Sunday, June 30, 2013


I actually walked some of the spinach farm that would give rise to Pocono International Raceway. I was given a tour, by then track General Manager Bill Marvel, of the 2.5-mile triangle oval while it was under construction. One memorable moment that day was when I asked about the "press box" and Marvel pointed to where it would be and corrected me that it would be called the "media box" because electronic and well as print journalists would be housed there. (Bill was ahead of his time.) Duly noted by me. This was more than four decades ago.

I attended the dinner in Philadelphia where the "Triple Crown" (Indy, Pocono, Ontario) was announced. I was there for the first Schaefer (beer) 500 in 1971, when Mark Donohue dominated but was passed by Joe Leonard in tricky Turn 2 in the closing laps, then learned Leonard's line and repassed him for the inaugural victory. I was there for the first USAC stock car race and the debut of NASCAR. I was there for Formula 5000 and IMSA road races and even the ill-fated World Series of Auto Racing, where midgets and sprints ran the infield three-quarter mile oval in the snow! I reported on most of those happenings for the Philadelphia Daily News. Frequent rainy days and a leaky infield media center led us to call it "Poco-No-Go."

I covered a lot of weird Pocono stories in those 1970s days. Deer ran onto the track, forcing yellows. A National Anthem singer, apparently under the influence of adult beverages, got booed. Pancho Carter let loose with a long list of complaints about the track that got him in hot water with his sponsor when I and others quoted him at length. A.J. Foyt invited me and one other writer into his garage one afternoon and offered his opinion on subjects ranging from Ted Kennedy to international wars to yes, the media. There were many traffic nightmares so Dr. Joseph Mattioli asked me to join him on a race-morning helicopter flight to survey the scene -- we wound-up making an emergency landing in a nearby open field. Roger Penske's helicopter wasn't allowed to land in the infield one year because -- no, I'm not making this up -- management claimed it was guarding against people sneaking in on helicopters without buying a ticket. (!)

I was there when USAC ran without CART in 1979. I was CART's communications director when that happened again in 1981 and lawsuits were filed. I was there when those issues were settled -- but hard feelings remained -- and CART leased the track for a 1983 race, the Domino's Pizza 500, which we promoted and staged on about 90 days notice. (Try that some time!) And I was there for CART's last race in 1989. The cars of Indy for which Pocono originally was built would not return.

Until this weekend. Last year Randy Bernard negotiated with new track leader Brandon Igdalsky to bring IndyCar back to Pocono. It's an important Business of Racing moment for both organizations. Bernard is gone, of course, but it's essential for IndyCar's future in the northeast (where we used to have races not just at Pocono, but also Langhorne, Trenton and Nazareth) to have an entertaining show. The kind that generates positive word-of-mouth buzz. It can't be another New Hampshire one-and-done deal. The series is too fragile as it is to take that sort of blow.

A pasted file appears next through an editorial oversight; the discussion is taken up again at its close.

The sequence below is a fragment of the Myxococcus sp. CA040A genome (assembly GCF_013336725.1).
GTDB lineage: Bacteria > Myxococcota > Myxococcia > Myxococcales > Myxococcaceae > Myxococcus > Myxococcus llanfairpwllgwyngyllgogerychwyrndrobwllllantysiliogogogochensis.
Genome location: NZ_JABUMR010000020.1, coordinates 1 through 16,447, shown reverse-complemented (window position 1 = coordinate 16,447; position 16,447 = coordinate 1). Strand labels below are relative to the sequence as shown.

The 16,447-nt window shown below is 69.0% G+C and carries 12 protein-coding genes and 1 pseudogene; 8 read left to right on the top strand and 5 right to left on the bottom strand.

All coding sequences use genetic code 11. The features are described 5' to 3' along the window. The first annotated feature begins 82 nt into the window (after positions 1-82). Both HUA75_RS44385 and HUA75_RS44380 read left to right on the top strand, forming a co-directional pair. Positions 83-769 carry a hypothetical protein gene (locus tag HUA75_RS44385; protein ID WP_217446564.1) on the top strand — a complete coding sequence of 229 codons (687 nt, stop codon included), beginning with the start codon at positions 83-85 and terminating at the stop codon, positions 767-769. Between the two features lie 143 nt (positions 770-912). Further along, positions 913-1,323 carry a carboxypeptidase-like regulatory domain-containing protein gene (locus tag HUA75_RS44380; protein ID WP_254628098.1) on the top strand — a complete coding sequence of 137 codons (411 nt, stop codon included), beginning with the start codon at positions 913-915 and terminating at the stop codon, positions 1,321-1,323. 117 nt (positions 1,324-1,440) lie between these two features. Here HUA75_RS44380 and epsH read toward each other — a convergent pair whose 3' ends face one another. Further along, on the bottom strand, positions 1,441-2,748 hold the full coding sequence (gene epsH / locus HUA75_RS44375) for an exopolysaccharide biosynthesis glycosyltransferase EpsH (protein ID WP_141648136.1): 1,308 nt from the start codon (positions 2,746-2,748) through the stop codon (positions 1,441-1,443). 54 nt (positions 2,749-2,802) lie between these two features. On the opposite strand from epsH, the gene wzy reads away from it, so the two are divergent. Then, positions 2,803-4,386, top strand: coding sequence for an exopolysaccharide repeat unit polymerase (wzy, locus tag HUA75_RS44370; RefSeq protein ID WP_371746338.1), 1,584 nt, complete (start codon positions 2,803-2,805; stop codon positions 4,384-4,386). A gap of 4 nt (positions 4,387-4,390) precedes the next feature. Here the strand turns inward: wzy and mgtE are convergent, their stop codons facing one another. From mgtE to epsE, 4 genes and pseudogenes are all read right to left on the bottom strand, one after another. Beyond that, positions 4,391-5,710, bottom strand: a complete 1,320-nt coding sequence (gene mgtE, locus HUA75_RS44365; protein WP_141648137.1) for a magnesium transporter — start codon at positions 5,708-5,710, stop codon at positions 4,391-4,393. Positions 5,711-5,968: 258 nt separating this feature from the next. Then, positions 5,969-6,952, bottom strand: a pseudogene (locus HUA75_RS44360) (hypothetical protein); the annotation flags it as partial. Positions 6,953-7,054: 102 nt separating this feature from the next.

Doc Joe vowed open-wheel machines would never return to Pocono under his watch, but Igdalsky has made bold moves since Mattioli's death, including the much-needed call to shorten the Sprint Cup races to 400 miles. Now he's welcomed IndyCar back and is trying to sell tickets to three major events in a short period of time -- never an easy task.

I'm not buying the storyline that the "Triple Crown" has returned (with Auto Club Speedway's 500) because, due to TV time limitations, Pocono will only be 400 miles. But, I guess you could say for sentimental reasons, I'll be watching Pocono more closely than any race this season aside from the Indy 500 itself.

I wish I could have gone back to Pennsylvania to see it first-hand and remember again some of those strange stories I wrote about and was a part of. But that's not doable. If the racing is good, if the track's numerous facility and safety improvements work, if the crowd is at least respectable, I'll be glad. Good luck to all.

I joined other members of the National Sprint Car Hall of Fame nominating and voting committee for a lively and passionate one-hour teleconference last week. The Hall's Board of Directors has revised the process which likely will mean a maximum of eight people will join the Hall in any given year (from the usual 12): Three drivers, two people from the "vehicles" category (owners, mechanics, etc.) and two from the "events" category (promoters, PA announcers, media, etc.) plus another person involved in the sport prior to 1945.

I support these changes. So should avid sprint car fans.  Sprint car racing is hard and it should be hard to get into the Hall. As several voters mentioned, there are many people worthy of consideration, but it's that very kind of debate over who is nominated and elected and who isn't that is healthy for the process, the sport, and the Hall.

I'm a strong avocate of honoring those who didn't have a "hands-on" role with the cars but who otherwise made important contributions to sprint car racing's success and helped bring a wider public attention to this thrilling type of motorsports. Such as sponsor/manufacturer representatives, promoters, officials, PA announcers, PR people and media. I spoke up for that during the call and will continue to encourage due consideration for those who helped make it happen.

The National Sprint Car Hall of Fame is located in Knoxville, Iowa. To learn more, go to the website:

[ more next Monday, special thoughts on the seventh anniversary of this blog . . . ]